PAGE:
Feature Stories

What does it mean to believe the Church is ‘true’?

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Kate Holbrook found the answer to her question after learning how Relief Society sisters in the early Church gathered and stored grain.
Illustration by Maki Yamaguchi

We don’t mean to be exclusive or boastful or blind—so what does it mean to say that the Church is ‘true’?

Just before leaving for her first year at Cornell University, a young friend of mine approached me with a question on her mind. She had been a Church member for a little under two years, and she wondered about the teaching that the Church is true. It’s a claim so familiar that many of us take it for granted: ours is “the only true and living church upon the face of the whole earth” (Doctrine and Covenants 1:30). When she was baptized, my friend had accepted membership into the Church and entered a covenant relationship with God and her fellow members. But she still wasn’t sure how to explain to classmates what it meant to say that the Church is “the only true church.” She wasn’t even sure why the concept of an “only true church” was necessary.

Her question got me thinking. It’s an excellent question, and she’s far from alone in asking it. What does it mean to say that this is the “true church,” if other religious groups also influence their members to lead good lives and help them feel close to God? What does it mean to say that this is the “true church,” if our historical records reveal a sometimes-messy process of God working with fallible humans? I’m not going to do justice to that question in this short article. Let’s just be clear about that. But I do hope to share some ways of thinking about the truth that is in our Church—and the truth that we can make in and of our Church.

The discomfort that prompted my friend’s question arose, I believe, because the “only true church” claim at times does not feel loving. It can feel exclusive, as if we’re discounting the value of other faith traditions, or arrogantly boasting in ourselves. While some of us find the security of belonging to the one true Church appealing, for others of us it creates substantial psychological dissonance between our devotion to our own faith and our appreciation of other churches and other sources of truth. We see and celebrate the fact that other religious groups provide benefits to their own members, consistent with God’s universal mercy. We don’t want to discount those benefits. We don’t want to be arrogant. We don’t want to blind ourselves to the goodness of other people, and we don’t want them to feel that we don’t see their goodness. So, what does it mean to say that the Church is true?

Let me be clear. I don’t just study this Church, I live it. And I love it. I’ve raised my children in this Church, as my own mother raised me. Aside from the many reasons I love this Church, I have chosen to live my life in the Church simply and finally because I believe it is true. In this article, I’ve tried to bring more precision to that belief. I’ve spent my career studying Church teachings and history carefully. I’ve compared them with other options and chosen with my eyes wide open. When I say I believe the Church is true, I mean that I believe God is in this Church, and that both the leaders and members receive true inspiration from God according to their stewardships. I believe that the true power of God, which we call the priesthood, is in this Church. I’ve felt it, I’ve seen it, and my professional life immerses me in sources that reinforce it. My Church life reinforces it. My family life, which I hold particularly dear, reinforces it.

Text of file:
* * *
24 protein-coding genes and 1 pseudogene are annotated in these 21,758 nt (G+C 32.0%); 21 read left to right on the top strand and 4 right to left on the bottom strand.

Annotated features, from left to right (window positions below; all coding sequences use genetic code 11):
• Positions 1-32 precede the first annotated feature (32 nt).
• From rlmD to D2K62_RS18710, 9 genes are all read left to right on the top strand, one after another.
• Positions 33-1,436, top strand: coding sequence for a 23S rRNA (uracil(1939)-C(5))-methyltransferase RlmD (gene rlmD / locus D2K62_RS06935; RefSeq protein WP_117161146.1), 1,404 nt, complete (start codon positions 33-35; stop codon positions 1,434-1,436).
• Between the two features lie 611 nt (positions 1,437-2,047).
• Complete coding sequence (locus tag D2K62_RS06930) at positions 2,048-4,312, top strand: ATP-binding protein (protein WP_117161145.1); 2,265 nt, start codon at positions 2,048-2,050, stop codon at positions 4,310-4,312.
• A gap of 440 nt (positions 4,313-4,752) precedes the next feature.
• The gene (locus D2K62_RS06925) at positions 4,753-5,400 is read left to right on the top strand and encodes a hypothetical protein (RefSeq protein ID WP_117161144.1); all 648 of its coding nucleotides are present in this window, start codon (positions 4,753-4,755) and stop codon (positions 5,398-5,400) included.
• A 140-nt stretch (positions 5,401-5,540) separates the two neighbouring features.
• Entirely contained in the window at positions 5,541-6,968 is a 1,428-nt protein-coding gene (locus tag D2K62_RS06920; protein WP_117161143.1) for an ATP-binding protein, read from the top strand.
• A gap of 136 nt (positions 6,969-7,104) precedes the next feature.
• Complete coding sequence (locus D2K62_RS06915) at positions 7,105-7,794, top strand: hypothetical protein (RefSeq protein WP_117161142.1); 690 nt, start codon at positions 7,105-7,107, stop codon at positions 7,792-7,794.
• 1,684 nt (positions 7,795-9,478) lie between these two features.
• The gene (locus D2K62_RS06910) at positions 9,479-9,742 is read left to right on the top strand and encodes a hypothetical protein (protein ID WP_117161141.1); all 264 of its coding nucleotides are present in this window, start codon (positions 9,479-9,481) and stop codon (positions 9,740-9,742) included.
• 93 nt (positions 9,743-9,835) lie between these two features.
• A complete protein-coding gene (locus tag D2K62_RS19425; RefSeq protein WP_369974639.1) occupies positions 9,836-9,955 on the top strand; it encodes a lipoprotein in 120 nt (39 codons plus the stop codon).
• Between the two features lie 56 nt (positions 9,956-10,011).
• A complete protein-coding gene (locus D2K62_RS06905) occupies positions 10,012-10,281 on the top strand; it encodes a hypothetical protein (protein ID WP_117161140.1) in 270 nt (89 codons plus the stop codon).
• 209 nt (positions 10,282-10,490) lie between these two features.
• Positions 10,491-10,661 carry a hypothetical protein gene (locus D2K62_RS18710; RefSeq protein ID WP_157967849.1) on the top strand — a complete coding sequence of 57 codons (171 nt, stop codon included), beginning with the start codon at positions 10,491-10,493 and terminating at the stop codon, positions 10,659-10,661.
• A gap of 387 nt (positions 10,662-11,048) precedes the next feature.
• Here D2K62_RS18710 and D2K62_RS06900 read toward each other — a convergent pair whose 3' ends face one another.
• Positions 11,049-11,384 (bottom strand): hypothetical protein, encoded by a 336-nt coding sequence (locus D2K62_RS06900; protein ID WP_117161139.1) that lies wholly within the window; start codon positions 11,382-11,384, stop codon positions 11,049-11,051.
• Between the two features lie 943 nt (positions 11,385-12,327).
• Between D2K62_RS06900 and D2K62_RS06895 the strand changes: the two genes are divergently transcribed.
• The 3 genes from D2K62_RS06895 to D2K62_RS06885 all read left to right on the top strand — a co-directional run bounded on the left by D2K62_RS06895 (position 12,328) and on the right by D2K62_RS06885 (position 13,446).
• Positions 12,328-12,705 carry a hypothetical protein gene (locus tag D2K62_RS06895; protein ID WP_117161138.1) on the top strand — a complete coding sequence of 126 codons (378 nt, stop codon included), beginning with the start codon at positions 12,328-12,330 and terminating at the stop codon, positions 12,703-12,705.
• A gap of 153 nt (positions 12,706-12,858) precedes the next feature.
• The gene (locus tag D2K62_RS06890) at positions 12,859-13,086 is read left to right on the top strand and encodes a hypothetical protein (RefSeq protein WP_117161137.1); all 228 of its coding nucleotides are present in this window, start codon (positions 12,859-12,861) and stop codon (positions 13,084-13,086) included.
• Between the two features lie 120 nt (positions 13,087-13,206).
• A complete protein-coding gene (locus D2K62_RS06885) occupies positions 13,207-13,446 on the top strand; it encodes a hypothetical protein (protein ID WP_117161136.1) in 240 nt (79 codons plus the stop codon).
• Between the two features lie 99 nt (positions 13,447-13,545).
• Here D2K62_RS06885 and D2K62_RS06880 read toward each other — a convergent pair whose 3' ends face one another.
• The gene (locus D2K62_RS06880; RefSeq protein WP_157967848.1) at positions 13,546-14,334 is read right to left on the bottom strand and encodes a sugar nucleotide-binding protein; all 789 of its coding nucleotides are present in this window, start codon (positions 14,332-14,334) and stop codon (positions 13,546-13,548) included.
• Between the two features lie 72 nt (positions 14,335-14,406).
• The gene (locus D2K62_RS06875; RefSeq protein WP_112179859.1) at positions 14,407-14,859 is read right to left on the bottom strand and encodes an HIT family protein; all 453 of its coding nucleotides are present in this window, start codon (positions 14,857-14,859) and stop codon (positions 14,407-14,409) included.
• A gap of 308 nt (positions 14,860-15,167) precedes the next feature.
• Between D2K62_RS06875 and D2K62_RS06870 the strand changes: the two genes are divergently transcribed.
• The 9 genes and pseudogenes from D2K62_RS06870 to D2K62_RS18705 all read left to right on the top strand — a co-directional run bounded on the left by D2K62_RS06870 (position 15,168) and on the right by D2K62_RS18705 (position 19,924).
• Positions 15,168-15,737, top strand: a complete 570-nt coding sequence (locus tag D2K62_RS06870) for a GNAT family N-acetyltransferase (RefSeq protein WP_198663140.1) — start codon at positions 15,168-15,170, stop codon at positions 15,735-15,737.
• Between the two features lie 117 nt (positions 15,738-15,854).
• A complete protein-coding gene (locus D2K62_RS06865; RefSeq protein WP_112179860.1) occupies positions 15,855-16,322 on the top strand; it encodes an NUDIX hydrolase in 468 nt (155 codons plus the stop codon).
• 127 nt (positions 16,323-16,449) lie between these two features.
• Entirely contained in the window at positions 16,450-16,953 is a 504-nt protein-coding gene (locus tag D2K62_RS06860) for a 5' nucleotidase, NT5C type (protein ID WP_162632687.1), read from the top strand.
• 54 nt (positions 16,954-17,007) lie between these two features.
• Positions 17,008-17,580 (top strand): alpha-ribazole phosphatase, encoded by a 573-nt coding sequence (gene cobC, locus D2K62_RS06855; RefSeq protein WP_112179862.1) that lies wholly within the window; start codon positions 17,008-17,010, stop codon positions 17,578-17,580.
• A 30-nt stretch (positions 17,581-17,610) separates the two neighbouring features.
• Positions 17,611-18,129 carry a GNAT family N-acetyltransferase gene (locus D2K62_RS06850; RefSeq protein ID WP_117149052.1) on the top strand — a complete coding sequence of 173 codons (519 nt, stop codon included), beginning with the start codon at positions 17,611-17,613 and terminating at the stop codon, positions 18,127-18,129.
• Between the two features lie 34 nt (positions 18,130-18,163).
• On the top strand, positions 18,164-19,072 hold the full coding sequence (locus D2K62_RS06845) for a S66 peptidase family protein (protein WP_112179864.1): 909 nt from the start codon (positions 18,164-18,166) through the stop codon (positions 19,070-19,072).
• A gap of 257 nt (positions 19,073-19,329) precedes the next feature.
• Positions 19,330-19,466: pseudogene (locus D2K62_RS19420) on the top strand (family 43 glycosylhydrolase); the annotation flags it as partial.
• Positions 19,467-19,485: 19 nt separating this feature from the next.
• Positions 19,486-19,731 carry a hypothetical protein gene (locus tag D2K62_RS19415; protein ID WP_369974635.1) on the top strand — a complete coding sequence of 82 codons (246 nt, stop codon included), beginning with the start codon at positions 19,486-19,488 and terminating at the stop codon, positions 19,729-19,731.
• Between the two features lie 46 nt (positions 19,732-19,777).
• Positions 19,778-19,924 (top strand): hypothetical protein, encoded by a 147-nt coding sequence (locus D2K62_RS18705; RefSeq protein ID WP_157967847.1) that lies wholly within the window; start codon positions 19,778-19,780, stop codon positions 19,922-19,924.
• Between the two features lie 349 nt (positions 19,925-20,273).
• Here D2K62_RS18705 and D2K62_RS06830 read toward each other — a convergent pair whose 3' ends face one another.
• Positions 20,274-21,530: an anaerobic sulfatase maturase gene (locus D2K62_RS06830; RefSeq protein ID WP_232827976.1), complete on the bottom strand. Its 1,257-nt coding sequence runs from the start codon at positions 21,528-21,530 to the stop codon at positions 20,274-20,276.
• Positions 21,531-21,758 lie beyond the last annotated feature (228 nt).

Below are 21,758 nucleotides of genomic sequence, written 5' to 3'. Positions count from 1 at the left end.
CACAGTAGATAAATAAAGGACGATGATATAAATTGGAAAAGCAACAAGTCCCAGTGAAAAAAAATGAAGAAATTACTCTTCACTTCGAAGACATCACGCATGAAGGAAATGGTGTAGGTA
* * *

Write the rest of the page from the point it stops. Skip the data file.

I believe that the true power of God, which we call the priesthood, is in this Church. I’ve felt it, I’ve seen it, and my professional life immerses me in sources that reinforce it.

When it comes to the Church, both things are true. The Church is true because it contains eternal truths and saving priesthood power and ordinances, and because it teaches its members to seek and embrace all truth. At the same time, as Elder Dieter F. Uchtdorf taught us, “the Restoration is an ongoing process.”1 This is part of what it means that our Church is “true and living”: the Church is always becoming true as it grows and adapts to new circumstances and challenges. One of the ways the Church becomes true is through our own efforts to build it truly. The truth of the Church must be constantly replenished by the faith, hope, and charity of its members. When we build Christlike relationships with one another, we make the Church true.

The True Church: Seek and Embrace All Truth

As a graduate student, I studied the history of Latter-day Saint foodways, the academic term for a people’s eating habits and cooking practices. From the beginning, our foodways revealed the priority our people placed on the virtue of self-sufficiency. During the Latter-day Saints’ first years in the Salt Lake Valley, Brigham Young worried about the reliability of a food supply that required Saints to trade with outsiders who might become hostile or mercenary. He pleaded with Church members to store grain and food for times of hardship, and in 1876 he put Emmeline B. Wells and the Relief Society in charge of grain storage. As a result, for just over a hundred years, Relief Society women worked together to raise, purchase, trade, glean, share, sell, and above all store wheat. The image of a wheat sheaf still appears on the Relief Society seal and the Relief Society building on Temple Square, a symbol of the hard work and resourcefulness that created abundance for all.2 This emphasis on self-reliance was carried forward in the Church Welfare program, officially launched in 1936. The program encouraged Church members toward self-sufficiency in growing their own food, living frugally, and storing a supply of food in their own homes.

When we build Christlike relationships with one another, we make the Church true.
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Illustration by Maki Yamaguchi

The virtue of self-sufficiency proved its worth when, for example, the Relief Society was able in 1906 to donate wheat to earthquake victims in San Francisco and to famine victims in China. The Saints not only had enough wheat—they had enough to share. A program intended to care for their own people without relying on sources outside the community ended up allowing the Saints to bless peoples beyond the borders of their mountain home.